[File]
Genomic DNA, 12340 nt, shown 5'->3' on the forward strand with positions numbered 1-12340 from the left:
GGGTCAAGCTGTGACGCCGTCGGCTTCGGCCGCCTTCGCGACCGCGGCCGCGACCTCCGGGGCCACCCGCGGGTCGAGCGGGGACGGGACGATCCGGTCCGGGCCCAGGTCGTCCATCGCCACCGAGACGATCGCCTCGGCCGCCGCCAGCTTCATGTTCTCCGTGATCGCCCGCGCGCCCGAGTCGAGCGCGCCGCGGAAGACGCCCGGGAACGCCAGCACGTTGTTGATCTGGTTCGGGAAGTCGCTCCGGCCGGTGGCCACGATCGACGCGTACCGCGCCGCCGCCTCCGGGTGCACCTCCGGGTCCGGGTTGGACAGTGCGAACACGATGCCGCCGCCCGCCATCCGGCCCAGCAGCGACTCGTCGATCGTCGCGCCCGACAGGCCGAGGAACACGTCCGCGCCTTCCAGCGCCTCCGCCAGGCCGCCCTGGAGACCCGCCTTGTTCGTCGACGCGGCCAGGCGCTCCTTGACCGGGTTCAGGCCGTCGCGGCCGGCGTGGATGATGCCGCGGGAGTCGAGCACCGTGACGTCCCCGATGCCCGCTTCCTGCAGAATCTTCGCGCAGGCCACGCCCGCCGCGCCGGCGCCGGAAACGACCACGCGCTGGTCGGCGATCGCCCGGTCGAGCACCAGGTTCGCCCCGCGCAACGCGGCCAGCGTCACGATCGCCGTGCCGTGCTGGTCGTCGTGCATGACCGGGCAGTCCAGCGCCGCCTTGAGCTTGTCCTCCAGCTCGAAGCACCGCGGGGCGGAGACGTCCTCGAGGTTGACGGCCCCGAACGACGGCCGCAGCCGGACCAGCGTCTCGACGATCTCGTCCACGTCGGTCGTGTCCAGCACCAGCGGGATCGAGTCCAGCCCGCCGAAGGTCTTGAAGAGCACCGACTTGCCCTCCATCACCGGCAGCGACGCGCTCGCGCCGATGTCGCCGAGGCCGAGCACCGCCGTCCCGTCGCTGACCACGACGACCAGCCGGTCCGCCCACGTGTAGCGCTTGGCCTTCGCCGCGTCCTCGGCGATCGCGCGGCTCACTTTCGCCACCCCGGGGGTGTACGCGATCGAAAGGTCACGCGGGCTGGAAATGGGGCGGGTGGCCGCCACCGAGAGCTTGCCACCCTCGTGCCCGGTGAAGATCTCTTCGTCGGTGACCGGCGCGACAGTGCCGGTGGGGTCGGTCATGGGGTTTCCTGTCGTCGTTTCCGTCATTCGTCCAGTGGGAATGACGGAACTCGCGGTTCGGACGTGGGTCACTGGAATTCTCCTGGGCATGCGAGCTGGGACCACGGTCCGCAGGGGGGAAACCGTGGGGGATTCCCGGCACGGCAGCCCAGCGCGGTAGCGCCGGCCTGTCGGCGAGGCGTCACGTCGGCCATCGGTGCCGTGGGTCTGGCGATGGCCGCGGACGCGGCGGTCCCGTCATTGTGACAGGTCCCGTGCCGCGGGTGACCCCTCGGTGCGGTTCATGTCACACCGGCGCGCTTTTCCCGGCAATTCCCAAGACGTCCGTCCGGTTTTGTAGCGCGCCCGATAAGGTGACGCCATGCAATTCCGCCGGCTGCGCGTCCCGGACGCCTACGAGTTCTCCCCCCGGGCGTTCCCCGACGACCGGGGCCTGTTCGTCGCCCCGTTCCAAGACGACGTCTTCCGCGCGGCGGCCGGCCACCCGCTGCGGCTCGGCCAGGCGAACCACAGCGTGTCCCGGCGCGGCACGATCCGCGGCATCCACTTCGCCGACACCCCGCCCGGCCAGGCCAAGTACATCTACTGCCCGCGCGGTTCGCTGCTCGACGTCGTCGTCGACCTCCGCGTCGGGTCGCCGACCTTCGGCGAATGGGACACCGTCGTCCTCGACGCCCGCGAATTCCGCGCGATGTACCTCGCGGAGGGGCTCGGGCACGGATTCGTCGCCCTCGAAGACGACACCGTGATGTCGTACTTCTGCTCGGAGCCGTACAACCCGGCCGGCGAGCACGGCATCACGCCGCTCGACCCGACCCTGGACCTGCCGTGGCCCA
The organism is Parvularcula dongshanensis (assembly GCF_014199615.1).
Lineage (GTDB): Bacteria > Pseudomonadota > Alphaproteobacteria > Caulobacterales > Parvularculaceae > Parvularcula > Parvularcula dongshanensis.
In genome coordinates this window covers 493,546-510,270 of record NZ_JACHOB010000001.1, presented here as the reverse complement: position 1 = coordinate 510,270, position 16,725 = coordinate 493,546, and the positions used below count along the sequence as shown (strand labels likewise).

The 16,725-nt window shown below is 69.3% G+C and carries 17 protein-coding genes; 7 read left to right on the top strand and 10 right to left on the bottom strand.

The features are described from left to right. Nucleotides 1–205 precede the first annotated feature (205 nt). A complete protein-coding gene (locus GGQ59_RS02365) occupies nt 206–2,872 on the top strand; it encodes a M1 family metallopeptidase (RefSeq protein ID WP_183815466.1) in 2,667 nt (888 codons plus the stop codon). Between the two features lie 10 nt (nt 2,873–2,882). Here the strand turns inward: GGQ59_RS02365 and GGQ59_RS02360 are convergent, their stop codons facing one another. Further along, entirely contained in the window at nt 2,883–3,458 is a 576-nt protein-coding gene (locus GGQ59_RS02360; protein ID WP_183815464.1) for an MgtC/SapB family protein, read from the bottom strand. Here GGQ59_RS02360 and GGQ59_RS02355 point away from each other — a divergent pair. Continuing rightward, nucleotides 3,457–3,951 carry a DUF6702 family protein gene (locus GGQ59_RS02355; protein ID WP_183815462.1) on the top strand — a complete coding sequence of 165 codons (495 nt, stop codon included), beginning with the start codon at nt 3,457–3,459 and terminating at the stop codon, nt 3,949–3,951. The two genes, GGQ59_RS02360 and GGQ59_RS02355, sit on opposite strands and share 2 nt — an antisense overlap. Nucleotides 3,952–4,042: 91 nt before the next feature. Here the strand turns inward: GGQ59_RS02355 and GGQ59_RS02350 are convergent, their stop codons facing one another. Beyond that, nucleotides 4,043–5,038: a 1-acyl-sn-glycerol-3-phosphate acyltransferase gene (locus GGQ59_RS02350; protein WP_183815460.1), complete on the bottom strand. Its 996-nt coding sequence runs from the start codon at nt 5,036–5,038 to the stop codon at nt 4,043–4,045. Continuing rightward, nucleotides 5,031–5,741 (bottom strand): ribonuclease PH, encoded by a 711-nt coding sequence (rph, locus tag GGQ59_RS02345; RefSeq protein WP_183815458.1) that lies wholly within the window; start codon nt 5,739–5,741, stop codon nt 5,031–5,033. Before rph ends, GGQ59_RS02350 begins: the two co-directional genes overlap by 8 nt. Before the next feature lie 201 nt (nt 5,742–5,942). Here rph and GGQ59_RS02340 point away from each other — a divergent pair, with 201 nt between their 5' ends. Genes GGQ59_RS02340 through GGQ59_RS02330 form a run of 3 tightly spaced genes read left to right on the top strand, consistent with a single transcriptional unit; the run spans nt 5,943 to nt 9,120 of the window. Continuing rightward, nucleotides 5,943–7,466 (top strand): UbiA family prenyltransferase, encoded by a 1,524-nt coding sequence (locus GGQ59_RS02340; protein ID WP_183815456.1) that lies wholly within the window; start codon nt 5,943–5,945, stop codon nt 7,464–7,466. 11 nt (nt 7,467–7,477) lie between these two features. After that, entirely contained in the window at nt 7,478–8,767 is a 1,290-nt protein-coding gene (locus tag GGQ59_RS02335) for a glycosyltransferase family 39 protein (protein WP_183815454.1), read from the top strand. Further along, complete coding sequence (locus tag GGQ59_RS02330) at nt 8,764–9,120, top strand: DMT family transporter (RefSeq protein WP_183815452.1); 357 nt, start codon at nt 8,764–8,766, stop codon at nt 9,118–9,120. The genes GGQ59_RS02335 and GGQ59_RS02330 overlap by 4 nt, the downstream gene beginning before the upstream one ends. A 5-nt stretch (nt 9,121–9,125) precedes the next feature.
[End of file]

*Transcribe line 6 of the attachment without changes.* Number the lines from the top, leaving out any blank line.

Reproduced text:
The 16,725-nt window shown below is 69.3% G+C and carries 17 protein-coding genes; 7 read left to right on the top strand and 10 right to left on the bottom strand.